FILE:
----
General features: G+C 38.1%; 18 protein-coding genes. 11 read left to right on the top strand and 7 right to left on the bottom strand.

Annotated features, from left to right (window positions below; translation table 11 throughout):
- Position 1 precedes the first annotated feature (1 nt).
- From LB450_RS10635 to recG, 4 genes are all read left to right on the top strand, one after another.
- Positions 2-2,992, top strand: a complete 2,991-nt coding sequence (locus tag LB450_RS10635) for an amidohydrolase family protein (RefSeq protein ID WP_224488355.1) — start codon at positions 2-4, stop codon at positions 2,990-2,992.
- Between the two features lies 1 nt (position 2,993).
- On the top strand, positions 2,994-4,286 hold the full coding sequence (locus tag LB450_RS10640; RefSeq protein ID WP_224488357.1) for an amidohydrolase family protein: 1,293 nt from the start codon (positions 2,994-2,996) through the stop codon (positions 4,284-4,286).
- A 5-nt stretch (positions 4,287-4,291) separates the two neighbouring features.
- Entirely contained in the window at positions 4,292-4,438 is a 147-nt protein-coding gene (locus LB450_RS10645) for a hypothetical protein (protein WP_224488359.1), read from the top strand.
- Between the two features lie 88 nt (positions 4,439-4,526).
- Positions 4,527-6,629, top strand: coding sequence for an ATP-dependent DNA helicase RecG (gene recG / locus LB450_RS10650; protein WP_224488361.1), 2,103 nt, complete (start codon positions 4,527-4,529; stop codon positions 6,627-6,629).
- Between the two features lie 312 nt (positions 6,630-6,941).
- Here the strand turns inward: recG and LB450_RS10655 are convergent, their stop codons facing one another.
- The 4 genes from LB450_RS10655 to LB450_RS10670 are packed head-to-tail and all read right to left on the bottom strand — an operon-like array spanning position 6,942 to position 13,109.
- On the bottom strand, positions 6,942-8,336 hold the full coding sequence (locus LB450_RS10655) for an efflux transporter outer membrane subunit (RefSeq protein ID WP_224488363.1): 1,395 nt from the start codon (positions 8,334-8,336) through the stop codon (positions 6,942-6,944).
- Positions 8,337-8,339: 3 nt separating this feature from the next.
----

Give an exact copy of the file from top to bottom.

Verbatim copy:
General features: G+C 38.1%; 18 protein-coding genes. 11 read left to right on the top strand and 7 right to left on the bottom strand.

Annotated features, from left to right (window positions below; translation table 11 throughout):
- Position 1 precedes the first annotated feature (1 nt).
- From LB450_RS10635 to recG, 4 genes are all read left to right on the top strand, one after another.
- Positions 2-2,992, top strand: a complete 2,991-nt coding sequence (locus tag LB450_RS10635) for an amidohydrolase family protein (RefSeq protein ID WP_224488355.1) — start codon at positions 2-4, stop codon at positions 2,990-2,992.
- Between the two features lies 1 nt (position 2,993).
- On the top strand, positions 2,994-4,286 hold the full coding sequence (locus tag LB450_RS10640; RefSeq protein ID WP_224488357.1) for an amidohydrolase family protein: 1,293 nt from the start codon (positions 2,994-2,996) through the stop codon (positions 4,284-4,286).
- A 5-nt stretch (positions 4,287-4,291) separates the two neighbouring features.
- Entirely contained in the window at positions 4,292-4,438 is a 147-nt protein-coding gene (locus LB450_RS10645) for a hypothetical protein (protein WP_224488359.1), read from the top strand.
- Between the two features lie 88 nt (positions 4,439-4,526).
- Positions 4,527-6,629, top strand: coding sequence for an ATP-dependent DNA helicase RecG (gene recG / locus LB450_RS10650; protein WP_224488361.1), 2,103 nt, complete (start codon positions 4,527-4,529; stop codon positions 6,627-6,629).
- Between the two features lie 312 nt (positions 6,630-6,941).
- Here the strand turns inward: recG and LB450_RS10655 are convergent, their stop codons facing one another.
- The 4 genes from LB450_RS10655 to LB450_RS10670 are packed head-to-tail and all read right to left on the bottom strand — an operon-like array spanning position 6,942 to position 13,109.
- On the bottom strand, positions 6,942-8,336 hold the full coding sequence (locus LB450_RS10655) for an efflux transporter outer membrane subunit (RefSeq protein ID WP_224488363.1): 1,395 nt from the start codon (positions 8,334-8,336) through the stop codon (positions 6,942-6,944).
- Positions 8,337-8,339: 3 nt separating this feature from the next.